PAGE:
Karpinski v. Berryhill

Filing 17

ORDER re 3 Complaint - by Judge J Richard Creatura. The Court ORDERS that this matter be AFFIRMED. (SH)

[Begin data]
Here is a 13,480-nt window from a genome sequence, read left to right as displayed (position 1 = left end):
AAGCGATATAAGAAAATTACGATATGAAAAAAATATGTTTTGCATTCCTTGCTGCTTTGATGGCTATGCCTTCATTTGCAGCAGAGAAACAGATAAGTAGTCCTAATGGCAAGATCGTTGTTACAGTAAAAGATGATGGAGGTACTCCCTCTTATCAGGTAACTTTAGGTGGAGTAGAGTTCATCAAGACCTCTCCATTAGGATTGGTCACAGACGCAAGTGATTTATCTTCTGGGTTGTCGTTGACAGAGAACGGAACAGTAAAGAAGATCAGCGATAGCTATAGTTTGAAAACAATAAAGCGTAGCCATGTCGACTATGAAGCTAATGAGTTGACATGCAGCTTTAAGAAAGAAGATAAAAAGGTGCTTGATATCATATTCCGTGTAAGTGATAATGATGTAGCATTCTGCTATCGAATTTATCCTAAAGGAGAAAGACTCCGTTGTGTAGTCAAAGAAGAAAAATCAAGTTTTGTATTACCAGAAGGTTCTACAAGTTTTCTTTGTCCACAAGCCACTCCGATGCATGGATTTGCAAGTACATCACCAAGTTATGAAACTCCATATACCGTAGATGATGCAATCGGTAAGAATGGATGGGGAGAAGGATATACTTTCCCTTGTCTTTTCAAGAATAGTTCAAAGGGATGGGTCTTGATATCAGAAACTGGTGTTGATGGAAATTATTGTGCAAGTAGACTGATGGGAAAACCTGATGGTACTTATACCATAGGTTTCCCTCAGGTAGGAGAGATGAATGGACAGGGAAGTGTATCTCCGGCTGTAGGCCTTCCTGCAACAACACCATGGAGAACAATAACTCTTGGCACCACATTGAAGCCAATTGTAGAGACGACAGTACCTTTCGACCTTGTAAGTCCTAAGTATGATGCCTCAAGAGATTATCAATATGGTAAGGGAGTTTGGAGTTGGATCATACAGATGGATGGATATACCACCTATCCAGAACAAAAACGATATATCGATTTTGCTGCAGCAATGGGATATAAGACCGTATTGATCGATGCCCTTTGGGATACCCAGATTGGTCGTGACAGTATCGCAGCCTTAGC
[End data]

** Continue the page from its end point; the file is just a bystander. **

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1 2 3 4 5 6 7 UNITED STATES DISTRICT COURT WESTERN DISTRICT OF WASHINGTON AT TACOMA 8 9 10 GEORGE KARPINSKI, 11 12 13 14 Plaintiff, CASE NO. 2:17-CV-00325-JRC ORDER ON PLAINTIFF’S COMPLAINT v. NANCY A. BERRYHILL, Acting Commissioner of the Social Security Administration, 15 Defendant. 16 17 This Court has jurisdiction pursuant to 28 U.S.C. § 636(c), Fed. R. Civ. P. 73 and 18 19 20 21 22 23 Local Magistrate Judge Rule MJR 13 (see also Notice of Initial Assignment to a U.S. Magistrate Judge and Consent Form, Dkt. 6; Consent to Proceed Before a United States Magistrate Judge, Dkt. 7). This matter has been fully briefed. See Dkts. 14, 15, 16. After considering and reviewing the record, the Court concludes the ALJ provided a specific and legitimate reason supported by substantial evidence for discounting the 24 ORDER ON PLAINTIFF’S COMPLAINT - 1 1 medical opinions of Theodore Braun, M.D. and Mark Magdaleno, M.D. The Court also 2 concludes that the ALJ provided at least one specific, cogent reason supported by 3 substantial evidence to discount plaintiff’s complaints regarding his physical limitations. 4 5 Therefore, this matter should be affirmed pursuant to sentence four of 42 U.S.C. § 405(g). 6 BACKGROUND 7 Plaintiff, GEORGE KARPINSKI, was born in 1960 and was 48 years old on the 8 9 10 alleged date of disability onset of February 1, 2009. See AR. 351-52. Plaintiff completed high school and started college, but did not finish. AR. 107. Plaintiff has work 11 experience as a sales engineer, technician, consultant and manager in 12 telecommunications. AR. 406-412. He last worked in an IT position, but was terminated 13 after twice falling asleep on the job. AR. 100. 14 According to the ALJ, through the date last insured, plaintiff has at least the severe 15 impairments of “degenerative disc disease of the lumbar spine, diabetes mellitus, 16 rheumatoid arthritis, affective disorder, anxiety disorder and somatoform disorder (20 17 18 CFR 404.1520(c)).” AR. 19. At the time of the hearing, plaintiff was living with his wife and mother in a house 19 rented to his mother. AR. 97, 99, 105. 20 PROCEDURAL HISTORY 21 22 23 24 Plaintiff’s application for disability insurance benefits (“DIB”) pursuant to 42 U.S.C. § 423 (Title II) of the Social Security Act was denied initially and following reconsideration. See AR. 161, 175. Plaintiff’s requested hearings were held before ORDER ON PLAINTIFF’S COMPLAINT - 2 1 Administrative Law Judge Kimberly Boyce (“the ALJ”) on June 16, 2014 (see AR. 85- 2 115); December 31, 2014 (see AR. 116-29), and June 24, 2015 (see AR. 130-39). On 3 August 13, 2015, the ALJ issued a written decision in which the ALJ concluded that 4 5 plaintiff was not disabled pursuant to the Social Security Act. See AR.13-37. In plaintiff’s Opening Brief, plaintiff raises the following issues: (1) The ALJ 6 erred in her weighing of the medical opinion evidence; and (2) The ALJ erred in her 7 credibility assessment. See Dkt. 14, p. 1. 8 STANDARD OF REVIEW 9 10 Pursuant to 42 U.S.C. § 405(g), this Court may set aside the Commissioner’s 11 denial of social security benefits if the ALJ’s findings are based on legal error or not 12 supported by substantial evidence in the record as a whole. Bayliss v. Barnhart, 427 F.3d 13 1211, 1214 n.1 (9th Cir. 2005) (citing Tidwell v. Apfel, 161 F.3d 599, 601 (9th Cir. 14 1999)). 15 16 17 18 DISCUSSION (1) Whether the ALJ erred in her treatment of the medical opinion evidence? Plaintiff argues that the ALJ erred in her treatment of the medical opinions of 19 treating physician Theodore Braun, M.D. and examining physician Mark Magdaleno, 20 M.D. The ALJ must provide “clear and convincing” reasons for rejecting the 21 uncontradicted opinion of either a treating or examining physician or psychologist. 22 Lester v. Chater, 81 F.3d 821, 830 (9th Cir. 1996) (citing Embrey v. Bowen, 849 F.2d 23 418, 422 (9th Cir. 1988); Pitzer v. Sullivan, 908 F.2d 502, 506 (9th Cir. 1990)). But 24 ORDER ON PLAINTIFF’S COMPLAINT - 3 1 when a treating or examining physician’s opinion is contradicted, that opinion can be 2 rejected “for specific and legitimate reasons that are supported by substantial evidence in 3 the record.” Lester, 81 F.3d at 830-31 (citing Andrews v. Shalala, 53 F.3d 1035, 1043 4 5 (9th Cir. 1995); Murray v. Heckler, 722 F.2d 499, 502 (9th Cir. 1983)). The ALJ can accomplish this by “setting out a detailed and thorough summary of the facts and 6 conflicting clinical evidence, stating his interpretation thereof, and making findings.” 7 Reddick v. Chater, 157 F.3d 715, 725 (9th Cir. 1998) (citing Magallanes v. Bowen, 881 8 9 10 11 F.2d 747, 751 (9th Cir. 1989)). a. Theodore Braun, M.D. Theodore Braun, M.D. began treating plaintiff in February 2015. AR. 1341-47. 12 The purpose of the visit was to establish care and to discuss plaintiff’s arthritis, diabetes, 13 and blood pressure. AR. 1342. Dr. Braun charted plaintiff’s medical history and referred 14 him to social work for his depression and rheumatology for his rheumatoid arthritis. AR. 15 1344. Dr. Braun treated plaintiff three more times between February 2015 and April 16 2015. AR. 1316-1340. On April 22, 2015, Dr. Braun submitted a letter in support of 17 18 plaintiff’s disability application. AR. 1381. Dr. Braun opined that plaintiff’s anxiety/depression, diabetes, and rheumatoid arthritis “impose significant disability on 19 [plaintiff] and preclude him from working for the foreseeable future.” AR. 1381. Dr. 20 Braun also noted that “I believe that delays in his [disability] application are producing 21 22 23 significant financial strain on [plaintiff], which is negatively affecting the management of the aforementioned chronic medical conditions.” AR. 1381. 24 ORDER ON PLAINTIFF’S COMPLAINT - 4 1 The ALJ assigned little weight to Dr. Braun’s opinion, noting that it was rendered 2 after plaintiff’s insured status expired. AR. 27. The ALJ noted that plaintiff’s diabetes 3 and rheumatoid arthritis were well-controlled when plaintiff’s insured status expired. 4 5 AR. 27-28. The ALJ also noted that plaintiff’s mood and affect were normal in early 2015. AR. 28. The ALJ observed that Dr. Braun did not cite any objective support for 6 his opinion and did not provide a function-by-function assessment. AR. 28. Finally, the 7 ALJ noted that “whether the claimant is disabled is an administrative finding and an issue 8 9 10 reserved to the Commissioner.” AR. 28. First, the ALJ appears to discount Dr. Braun’s opinion because it was rendered 11 after the period of disability. AR. 27. However, the Ninth Circuit has “held that ‘medical 12 evaluations made after the expiration of a claimant’s insured status are relevant to an 13 evaluation of the preexpiration condition.’” Lester v. Chater, 81 F.3d 821, 832 (9th Cir. 14 1996) (quoting Smith v. Bowen, 849 F.2d 1222, 1225 (9th Cir. 1988)) (footnote omitted); 15 cf. Taylor v. Comm’r SSA, 659 F.3d 1228, 1232 (9th Cir. 2011) (“if the Appeals Council 16 rejected Dr. Thompson’s opinion because it believed it to concern a time after Taylor’s 17 18 insurance expired, its rejection was improper”). Thus, the ALJ erred by discounting Dr. Braun’s medical opinion on this basis. 19 Second, the ALJ discounted Dr. Braun’s opinion that plaintiff was disabled 20 because “whether the claimant is disabled is an administrative finding and an issue 21 22 23 24 reserved to the Commissioner.” AR. 28. However, according to the Ninth Circuit, “‘physicians may render medical, clinical opinions, or they may render opinions on the ultimate issue of disability - the claimant’s ability to perform work.’” Garrison v Colvin, ORDER ON PLAINTIFF’S COMPLAINT - 5 1 759 F.3d 995, 1012 (9th Cir. 2014) (quoting Reddick v. Chater, 157 F.3d 715, 725 (9th 2 Cir. 1998)). Thus, the ALJ also erred by rejecting Dr. Braun’s opinion because he opined 3 on the ultimate issue of disability. 4 5 Third, the ALJ discounted Dr. Braun’s opinion because plaintiff’s diabetes and rheumatoid arthritis were well-controlled when plaintiff’s insured status ended. In 6 addition, the ALJ noted that plaintiff’s mood and affect were normal during the period in 7 which Dr. Braun rendered his opinion. In reaching this determination, the ALJ did not 8 9 10 cite to any records regarding plaintiff’s diabetes or rheumatoid arthritis. With respect to plaintiff’s mood and affect, the ALJ cited to reports dated January 15, 2015, April 26, 11 2015, and April 27, 2015 as evidence that plaintiff’s mood and affect were normal (AR. 12 28). An ALJ may discount a doctor’s opinion that is inconsistent with the medical 13 record. Tommasetti v. Astrue, 544 F.3d 1035, 1041 (9th Cir. 2008). However, here, the 14 evidence of record does not entirely support the ALJ’s findings. For example, with 15 respect to mood and affect, Dr. Braun’s own treatment records demonstrate that plaintiff 16 presented with anxiety and depression at his visits. See AR. 1327, 1334, 1342. Thus, 17 18 discounting Dr. Braun’s opinion based upon plaintiff’s mood and affect is not supported by substantial evidence. The ALJ did not provide citations to the record nor did she 19 provide analysis explaining why Dr. Braun’s opinion was discounted due to plaintiff’s 20 rheumatoid arthritis and diabetes. Thus, the ALJ failed to provide a specific and 21 22 23 24 legitimate reason for discounting Dr. Braun’s opinion for this additional reason. Fourth, the ALJ rejected Dr. Braun’s opinion because he had only seen plaintiff four times when he rendered his opinion. When evaluating the weight to be given to a ORDER ON PLAINTIFF’S COMPLAINT - 6 1 treating doctor, the ALJ considers a number of factors in deciding the weight to give to 2 the medical opinion, including the length of the treatment relationship and the frequency 3 of examination, as well as the nature and extent of the treatment relationship. 20 C.F.R. § 4 5 404.1527(c); see also 20 C.F.R. § 416.927(c); Trevizo v. Berryhill, 871 F.3d 664, 675 (9th Cir. 2017) (citing 20 C.F.R. § 404.1527(c)(2)) (unpublished amended opinion). 6 Thus, an ALJ may properly consider the length of treatment when evaluating a medical 7 opinion. However, here, the ALJ’s statement regarding the length of Dr. Braun’s 8 9 10 treatment relationship is conclusory and lacks the specificity required by the Court. See Embrey v. Bowen, 849 F.2d 418, 421-22 (9th Cir. 1988); McAllister v. Sullivan, 888 F.2d 11 599, 602 (9th Cir. 1989) (the ALJ’s rejection of a physician’s opinion on the ground that 12 it was contrary to clinical findings in the record was “broad and vague, failing to specify 13 why the ALJ felt the treating physician’s opinion was flawed”). 14 Finally, the ALJ rejected Dr. Braun’s opinion because he did not provide any 15 objective support for his opinion and he did not include a function by function analysis. 16 AR. 28. A doctor is not required to provide a function by function analysis of the bases 17 18 for her disability opinion. However, “when evaluating conflicting medical opinions, an ALJ need not accept the opinion of a doctor if that opinion is brief, conclusory, and 19 inadequately supported by clinical findings.” Bayliss v. Barnhart, 427 F.3d 1211, 1216 20 (9th Cir. 2005) (citing Tonapetyan v. Halter, 242 F.3d 1144, 1149 (9th Cir. 2001)). An 21 22 23 24 ALJ need not accept a treating physician’s opinion which is “brief and conclusionary in form with little in the way of clinical findings to support [its] conclusion.” Magallanes v. Bowen, 881 F.2d 747, 751 (9th Cir. 1989) (citing Young v. Heckler, 803 F.2d 963, 968 ORDER ON PLAINTIFF’S COMPLAINT - 7 1 (9th Cir.1986)). Here, the Court finds that Dr. Braun’s letter is conclusory and does not 2 contain any functional limitations or the reason why he believes plaintiff to be completely 3 disabled for the “foreseeable future.” AR. 1381. Dr. Braun does not explain how he 4 5 believed plaintiff would be disabled or the basis for his opinion that the disability would last for the “foreseeable future.” Moreover, Dr. Braun’s treatment notes do not contain 6 any basis for his determination that plaintiff is completely disabled. Thus, the ALJ’s 7 rejection of Dr. Braun’s letter as unsupported by objective evidence is a specific and 8 9 10 legitimate reason for rejecting Dr. Braun’s opinion regarding plaintiff’s disability Moreover, including one or more erroneous reasons for rejecting a medical 11 opinion among other reasons is harmless error where the other reason is supported by 12 substantial evidence and the erroneous reason does not negate the validity of the overall 13 determination. See Carmickle, 533 F.3d at 1162. As noted above, the Court finds the 14 ALJ properly rejected the Dr. Braun’s medical opinion as unsupported by objective 15 evidence. Thus, because rejection of Dr. Braun’s opinion on this basis was specific and 16 legitimate, the Court finds the ALJ’s treatment of Dr. Braun’s opinion is supported by 17 18 substantial evidence. Plaintiff asserts that the ALJ should have contacted Dr. Braun for clarification 19 before rejecting his opinion. “The claimant bears the burden of proving that she is 20 disabled.” Meanel v. Apfel, 172 F.3d 1111, 1113 (9th Cir. 1999). An ALJ is required to 21 22 23 24 recontact a doctor only if the doctor’s report is ambiguous or insufficient for the ALJ to make a disability determination. 20 C.F.R. §§ 404.1512(e), 416.912(e); Thomas, 278 F.3d at 958. Here, Dr. Braun’s opinion was not ambiguous—he clearly opined that he ORDER ON PLAINTIFF’S COMPLAINT - 8 1 believed plaintiff was disabled for the foreseeable future. Furthermore, the ALJ, with 2 support in the record, found the evidence adequate to make a determination regarding 3 plaintiff’s disability. Accordingly, the ALJ did not have a duty to contact Dr. Braun. 4 5 b. Mark Magdaleno, M.D. Mark Magdaleno, M.D. conducted a Physical Functional Evaluation on February 6 20, 2013. AR. 561-67. As part of his evaluation, Dr. Magdaleno examined plaintiff, 7 including completing a Range of Joint Motion Evaluation Chart (AR. 566-67) and 8 9 10 reviewing a radiology report (AR. 564). Dr. Magdaleno observed that plaintiff was in “obvious discomfort” and that he had “trouble getting into the chair and is limited in 11 sitting.” AR. 562. Dr. Magdaleno opined that plaintiff would be limited to sedentary 12 work for 8 months. AR. 563. Dr. Magdaleno also opined that plaintiff was severely 13 limited in his ability to sit, stand, walk, lift, carry, push, pull, stoop, and crouch. AR. 562. 14 The ALJ assigned little weight to Dr. Magdelano’s opinion because it was 15 “rendered prior to the removal of the malfunctioning neurostimulator that was actually 16 causing the claimant pain.” AR. 26. The ALJ also noted that after the device was 17 18 removed in May 2013, treatment records indicate that plaintiff’s symptoms improved. AR. 26. The ALJ further observed that “Dr. Magdaleno estimated that the degree of 19 limitation he opined would only last eight months, which does not meet the 12-month 20 duration requirement.” AR. 26. 21 22 23 24 An ALJ may properly discount a medical opinion where that opinion is inconsistent with the record as a whole, which indicates the claimant improved and stabilized with treatment. See Batson, 359 F.3d at 1195 (an ALJ may properly reject a ORDER ON PLAINTIFF’S COMPLAINT - 9 1 medical opinion that is inconsistent with the record); see, e.g., Lawson v. Colvin, 2013 2 WL 6095518 (W.D. Wash. Nov. 20, 2013) (ALJ properly discounted physician’s opinion 3 as inconsistent with the record as a whole, which indicates the claimant improved and 4 5 stabilized with treatment); Nance v. Colvin, 2014 WL 3347027 (C.D. Cal. July 8, 2014) (discounting opinion in part because it predated knee surgery which resulted in “overall 6 improvement”). Here, the record demonstrates that plaintiff improved with treatment, 7 particularly after the neurostimulator was removed, which occurred after Dr. Magdaleno 8 9 10 rendered his opinion. See, e.g., AR. 500, 530, 1265. Regardless, the Court need not decide whether Dr. Magdelano’s opinion is 11 inconsistent with the record as a whole because he opined that plaintiff’s impairments 12 would last only eight months. AR. 563. Any impairment that does not last continuously 13 for twelve months does not satisfy the requirements to be determined to be a severe 14 impairment. 20 C.F.R. §§ 404.1505(a), 404.1512(a) and (c), 416.905(a), 416.912(a) and 15 (c); Roberts v. Shalala, 66 F.3d 179, 182 (9th Cir. 1995); Carmickle, 533 F.3d at 1165 16 (affirming ALJ’s finding that treating physicians’ short term excuse from work was not 17 18 indicative of “claimant’s long term functioning.”). Thus, the ALJ properly discounted Dr. Magdelano’s medical opinion on this basis. As the ALJ offered at least one specific 19 and legitimate reason supported by substantial evidence to discount Dr. Magdelano’s 20 opinion, the Court upholds the ALJ’s determination. See Carmickle, 533 F.3d at 1162. 21 22 23 24 ORDER ON PLAINTIFF’S COMPLAINT - 10 1 (2) 2 Plaintiff also argues that the ALJ erred in assessing his subjective complaints. 3 4 5 Whether the ALJ erred in evaluating plaintiff’s credibility? Dkt. 14, pp. 15. If an ALJ rejects the testimony of a claimant once an underlying impairment has been established, the ALJ must support the rejection “by offering specific, clear and convincing reasons for doing so.” Smolen v. Chater, 80 F.3d 1273, 6 1284 (9th Cir. 1996) (citing Dodrill v. Shalala, 12 F.3d 915, 918 (9th Cir.1993)); see also 7 Burrell v. Colvin, 775 F.3d 1133, 1137 (9th Cir. 2014) (“There is no conflict in the 8 9 10 caselaw, and we reject the government’s argument that Bunnell excised the “clear and convincing” requirement”); Reddick v. Chater, 157 F.3d 715, 722 (9th Cir. 1998) (citing 11 Bunnell v. Sullivan, supra, 947 F.2d at 343, 346-47). As with all of the findings by the 12 ALJ, the specific, clear and convincing reasons also must be supported by substantial 13 evidence in the record as a whole. 42 U.S.C. § 405(g); see also Bayliss v. Barnhart, 427 14 F.3d 1211, 1214 n.1 (9th Cir. 2005) (citing Tidwell v. Apfel, 161 F.3d 599, 601 (9th Cir. 15 1999)). 16 17 18 If the medical evidence in the record is not conclusive, sole responsibility for resolving conflicting testimony and analyzing a claimant’s testimony regarding limitations lies with the ALJ. Sample v. Schweiker, 694 F.2d 639, 642 (9th Cir. 1999) 19 (citing Waters v. Gardner, 452 F.2d 855, 858 n.7 (9th Cir. 1971) (Calhoun v. Bailar, 626 20 F.2d 145, 150 (9th Cir. 1980)). An ALJ is not “required to believe every allegation of 21 22 23 24 disabling pain” or other non-exertional impairment. Fair v. Bowen, 885 F.2d 597, 603 (9th Cir. 1989) (citing 42 U.S.C. § 423(d)(5)(A) (other citations and footnote omitted)). Even if a claimant “has an ailment reasonably expected to produce some pain; many ORDER ON PLAINTIFF’S COMPLAINT - 11 1 medical conditions produce pain not severe enough to preclude gainful employment.” 2 Fair, supra, 885 F.2d at 603. The ALJ may “draw inferences logically flowing from the 3 evidence.” Sample, supra, 694 F.2d at 642 (citing Beane v. Richardson, 457 F.2d 758 4 5 (9th Cir. 1972); Wade v. Harris, 509 F. Supp. 19, 20 (N.D. Cal. 1980)). However, an ALJ may not speculate. See SSR 86-8, 1986 SSR LEXIS 15 at *22. 6 Here, the ALJ determined that plaintiff’s “medically determinable impairments 7 could reasonably be expected to cause the alleged symptoms; however, the claimant’s 8 9 10 statements concerning the intensity, persistence, and limiting effects of these symptoms are not entirely credible.” AR. 23. With respect to plaintiff’s physical limitations, the 11 ALJ noted that contrary to plaintiff’s statements, records indicate that plaintiff had no 12 side effects from medicine and that medications controlled or improved his symptoms. 13 AR. 23-25. The ALJ also noted that plaintiff appeared normal and with no discomfort at 14 medical exams, and that “[n]one of the imaging obtained through the date last insured 15 was described as showing erosive changes from inflammatory arthritis.” AR. 24. With 16 respect to plaintiff’s mental impairments, the ALJ noted that plaintiff’s activities— 17 18 including visiting Romania and getting married—undermined plaintiff’s claims. AR. 25. Moreover, the ALJ noted that when plaintiff was seen for physical impairments, doctors 19 noted plaintiff’s mood and affect were normal. AR. 25. 20 As an initial matter, plaintiff appears to assert that because he earned a high 21 22 23 24 income prior to becoming allegedly disabled, then his “strong history” should weigh in his favor and the Court should consider this factor when evaluating the ALJ’s determination regarding plaintiff’s subjective complaints. See Dkt. 14, p. 13. While the ORDER ON PLAINTIFF’S COMPLAINT - 12 1 Court appreciates plaintiff’s position, it is not within the purview of this Court to re- 2 weigh the considerations before the ALJ and there is no regulation or case law provides 3 that requires an ALJ to consider a strong work history as support for an application to 4 5 obtain disability benefits. In addition, plaintiff did not address each of the reasons the ALJ provided for 6 discounting his testimony. See Dkt. 14, pp. 13-15. Rather, plaintiff argued that the ALJ 7 “concluded that the medical evidence did not support a finding that Plaintiff’s arthritis 8 9 10 would prevent him from working and that there was no evidence of a dramatic worsening in Plaintiff’s conditions since the prior ALJ decision.” Dkt. 13, p. 14. Plaintiff did not 11 address the ALJ’s determination regarding his mental impairments. In his reply brief, 12 plaintiff noted that he was not alleging error based upon the ALJ’s treatment of his 13 mental impairments and that his argument “centered on the ALJ’s consideration of the 14 evidence pertaining to Plaintiff’s physical impairments.” Dkt. 16, pp. 1-2. The Court 15 agrees that plaintiff has not addressed the ALJ’s treatment of his subjective complaints 16 regarding his mental impairments. Therefore, the Court limits its analysis of the ALJ’s 17 18 decision to discount plaintiff’s testimony to the ALJ’s determination regarding plaintiff’s physical impairments. Cf. Thompson v. Commissioner, 631 F.2d 642, 649 (9th Cir. 19 1980), cert. denied, 452 U.S. 961 (1981) (“appellants cannot raise a new issue for the first 20 time in their reply briefs”) (citing U.S. v. Puchi, 441 F.2d 697, 703 (9th Cir. 1971), cert. 21 22 23 denied, 404 U.S. 853 (1971)); U.S. v. Levy, 391 F.3d 1327, 1335 (11th Cir. 2004) (“raise the issue in your initial brief or risk procedural bar”). 24 ORDER ON PLAINTIFF’S COMPLAINT - 13 1 First, the ALJ determined that plaintiff’s subjective complaints regarding his 2 physical limitations and pain were undermined by the objective medical records. A 3 determination that a claimant’s subjective complaints are inconsistent with clinical 4 5 findings can satisfy the clear and convincing requirement. See Regennitter v. Commissioner of Social Security Admin., 166 F.3d 1294, 1297 (9th Cir.1998). However, 6 “an ALJ does not provide specific, clear, and convincing reasons for rejecting a 7 claimant’s testimony by simply reciting the medical evidence in support of his or her 8 9 10 residual functional capacity determination.” Brown-Hunter v. Colvin, 806 F.3d 487, 489 (9th Cir. 2015). Rather, to discount a claimant’s testimony regarding pain, an ALJ “must 11 state which [such] testimony is not credible and what evidence suggests the complaints 12 are not credible.” Dodrill, 12 F.3d at 917 (emphasis added); see also Lester, 81 F.3d at 13 834. Here, the ALJ summarized evidence contained in medical records, but only some of 14 the cited medical records are moored to specific testimony or statements the ALJ found 15 not credible. See AR. 23-26. The Court finds that the ALJ’s determination that 16 plaintiff’s testimony regarding the side effects of his medication is inconsistent with the 17 18 medical records is supported by substantial evidence. Although plaintiff stated that his pain medications caused him to be sleepy and caused side effects (see AR. 23 citing AR. 19 405), as noted by the ALJ, numerous medical records undermine plaintiff’s testimony 20 that he had side effects from his medication. See AR. 23 (citing AR. 420, 500, 1003). 21 22 23 24 However, with respect to plaintiff’s rheumatoid arthritis and diabetes, the ALJ failed to identify which testimony is not credible and why plaintiff’s testimony is not credible based upon the alleged inconsistency. The ALJ simply recited the medical ORDER ON PLAINTIFF’S COMPLAINT - 14 1 evidence related to plaintiff’s rheumatoid arthritis (see AR. 24) and stated that “[o]verall, 2 the medical records do not support a conclusion that the recently diagnosed rheumatoid 3 arthritis would have prevented the claimant from working at any point through the date 4 5 last insured, at which point his symptoms were under good control.” AR. 24-25. Similarly, with respect to plaintiff’s diabetes, the ALJ outlined the medical evidence and 6 noted that the diabetes appeared to be under control without any medication. AR. 25. 7 The ALJ did not explain whether and how the medical records related to plaintiff’s 8 9 10 rheumatoid arthritis and diabetes undermine his testimony, which is legal error. See Dodrill, 12 F.3d at 917. Indeed, it is unclear if the ALJ even intended to discount any of 11 plaintiff’s statements regarding his rheumatoid arthritis and diabetes. Accordingly, the 12 ALJ erred in part by discounting plaintiff’s testimony based on inconsistency with the 13 treatment record. However, discounting plaintiff’s testimony regarding his pain 14 medication and side effects is specific and legitimate and supported by substantial 15 evidence. 16 17 18 Second, the ALJ determined that medical records demonstrate improvement and thus indicate that plaintiff’s symptoms were not as severe as alleged. An ALJ may discount a claimant’s testimony on the basis of medical improvement. See Morgan v. 19 Comm’r, Soc. Sec. Admin., 169 F.3d 595, 599 (9th Cir. 1999); Tidwell v. Apfel, 161 F.3d 20 599, 601 (9th Cir. 1998). Moreover, even if the ALJ explains her decision with “less than 21 22 23 24 ideal clarity,” the Court must uphold her decision if the ALJ’s “path may reasonably be discerned.” Molina v. Astrue, 674 F.3d 1104, 1121 (9th Cir. 2012) (quotation and citation omitted). As noted, the ALJ listed numerous medical records as evidence that ORDER ON PLAINTIFF’S COMPLAINT - 15 1 plaintiff’s complaints regarding his physical impairments were not as severe as alleged. 2 In this case, the medical evidence cited by the ALJ supports the ALJ’s determination that 3 plaintiff’s diabetes, arthritis, and pain were controlled or improved by medication or diet. 4 5 See AR. 23-25. For example, with respect to his complaints of pain, the ALJ correctly noted that medical records indicate that plaintiff’s pain was controlled or improved with 6 medication and that plaintiff was pleased when the malfunctioning dorsal column 7 stimulator was removed. AR. 500, 530, 1265. In addition, the record demonstrates that 8 9 10 plaintiff’s rheumatoid arthritis was under control with medication. AR. 1257, 1265. Finally, the record demonstrates that plaintiff stopped taking medication and was able to 11 control his diabetes with diet. AR. 500, 1003. Thus, the ALJ properly discounted 12 plaintiff’s allegations of disabling limitations based upon medical evidence 13 demonstrating improvement of symptoms. See Morgan, 169 F.3d at 599. Thus, the ALJ 14 provided a specific and legitimate reason supported by substantial evidence to discount 15 plaintiff’s complaints regarding his physical symptoms. 16 17 18 The Ninth Circuit has “recognized that harmless error principles apply in the Social Security Act context.” Molina v. Astrue, 674 F.3d 1104, 1115 (9th Cir. 2012) (citing Stout v. Commissioner, Social Security Administration, 454 F.3d 1050, 1054 (9th 19 Cir. 2006). The Court noted that “several of our cases have held that an ALJ’s error was 20 harmless where the ALJ provided one or more invalid reasons for disbelieving a 21 22 23 24 claimant’s testimony, but also provided valid reasons that were supported by the record.” Id. (citations omitted). Here, while the ALJ erred in part in discrediting plaintiff’s testimony based on her findings that plaintiff’s testimony was inconsistent with his ORDER ON PLAINTIFF’S COMPLAINT - 16 1 treatment history and medical records, the ALJ also provided a valid reason for 2 discrediting plaintiff. The ALJ’s specific, cogent reason supported by substantial 3 evidence is sufficient to support the ALJ’s decision to discredit plaintiff. As such, the 4 ALJ’s error is harmless. Molina, 674 F.3d at 1115. 5 CONCLUSION 6 Based on these reasons and the relevant record, the Court ORDERS that this 7 matter be AFFIRMED. 8 9 10 JUDGMENT should be for defendant and the case should be closed. Dated this 30th day of October, 2017. A 11 12 J. Richard Creatura United States Magistrate Judge 13 14 15 16 17 18 19 20 21 22 23 24 ORDER ON PLAINTIFF’S COMPLAINT - 17